Pat Cummins has proved once again why he was always the best choice for captain

Pat Cummins takes a picture of the backroom staff with the World Cup trophy ICC/Getty Images

Australia won an impressive sixth World Cup thanks to dynamic fielding, batting and bowling heroics, and enormous self-belief. However, the captaincy of Pat Cummins should not be overlooked when assessing Australia's excellent achievement.

Cummins was always going to be a good captain. Overlooking for a moment the difficulties of being a fast-bowling skipper, he was easily the most inspirational player in the Australian team, and one blessed with cricketing common sense.

Any cricketer who isn't inspired by Cummins is in the wrong game.

In addition, Cummins is an outstanding fast bowler with a big heart, and has the much admired knack of taking a wicket when it's really needed. To cap it off, he's a bowler who regularly troubles the opposition's best batters.

These qualities make him amply qualified to be an inspiring captain. The rest is a matter of him leading the Australia side and seeing what he can make of the job. The only way to improve as a captain is to do the job, make the odd miscalculation and quickly learn from any setbacks.

Cummins has not only proved himself a worthy Test captain, his leadership has now expanded and he is also successful in 50-overs cricket.

I thought he'd be a good captain but he has exceeded my expectations.

The other point to consider is the quality of some of the rarely selected bowling captains. The best examples of bowlers making good to great captains are Imran Khan of Pakistan, Richie Benaud of Australia, and Ray Illingworth of England.

By performing well as a captain in different countries and formats and in a variety of conditions, Cummins is putting himself in that category. Only Imran of that trio - an excellent leader of great presence - played in an era of rapidly growing limited-overs cricket.

Imran crowned an excellent captaincy career by guiding Pakistan's "skilled rabble" cricket team to an outstanding World Cup win in 1992. Cummins has now equalled Imran's and Kapil Dev's laudable achievements of clinching a World Cup trophy as a fast-bowling captain.

Don't be fooled by the controversy surrounding coach Justin Langer and his eventual departure. Once appointed, Cummins earned the right to choose the coach he wanted. He now works with coach Andrew McDonald but be in no doubt who is running the cricket side of things - it is, as it should be, the captain.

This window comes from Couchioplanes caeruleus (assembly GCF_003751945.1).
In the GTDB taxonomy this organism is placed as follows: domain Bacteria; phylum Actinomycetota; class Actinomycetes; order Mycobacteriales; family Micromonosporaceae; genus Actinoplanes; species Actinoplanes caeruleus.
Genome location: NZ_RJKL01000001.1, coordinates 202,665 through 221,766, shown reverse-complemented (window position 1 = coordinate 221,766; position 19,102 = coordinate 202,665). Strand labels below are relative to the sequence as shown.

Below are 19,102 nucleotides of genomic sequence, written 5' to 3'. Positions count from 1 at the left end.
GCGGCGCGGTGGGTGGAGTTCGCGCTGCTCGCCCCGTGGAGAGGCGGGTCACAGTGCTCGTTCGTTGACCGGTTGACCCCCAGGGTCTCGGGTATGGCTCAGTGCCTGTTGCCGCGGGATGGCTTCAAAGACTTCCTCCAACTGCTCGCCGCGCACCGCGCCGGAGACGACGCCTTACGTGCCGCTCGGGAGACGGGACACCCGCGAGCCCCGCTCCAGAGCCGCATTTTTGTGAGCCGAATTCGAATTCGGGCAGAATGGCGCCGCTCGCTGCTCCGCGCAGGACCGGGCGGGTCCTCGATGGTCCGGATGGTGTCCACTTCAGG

While I can guarantee from personal experience that a lot of codswallop is written and spoken about what happens on the cricket field, it is refreshing to watch Cummins and his team in action. Cummins' side is often spoken about as an ultra-aggressive Australian unit minus the ugly side effects.

I'd put Cummins in the same bracket as Mark Waugh and Anil Kumble - fierce competitors who convey their intentions purely by their actions. Shooting your mouth off doesn't make you a tough player; quite often, it's exactly the opposite.

Cummins also deserves credit for speaking out on off-field issues. It's not easy in the dog-eat-dog social-media climate for a current player to take a stand, but Cummins has had the guts to be front and centre on issues he is passionate about.

In acknowledging an invitation from Cummins to a symposium on the effect of climate change on cricket, I'm not only declaring my involvement but also expressing an admiration for the captain's stand. Cummins is absolutely serious about climate's effect on the planet.

There's no doubt he has had his challenges as captain. His battle with Ben Stokes - an excellent captain - was one such instance. Cummins' captaincy experience will be improved by the intense skirmish with Stokes.

Someone once wisely wrote, "Good captaincy is like pornography; it's hard to define but you know it when you see it."

Cummins was the right choice as Australian captain and he has done an extremely good job. Even in the ultra-demanding climate of Australian cricket, he has earned the right to remain captain for as long as he wants the role.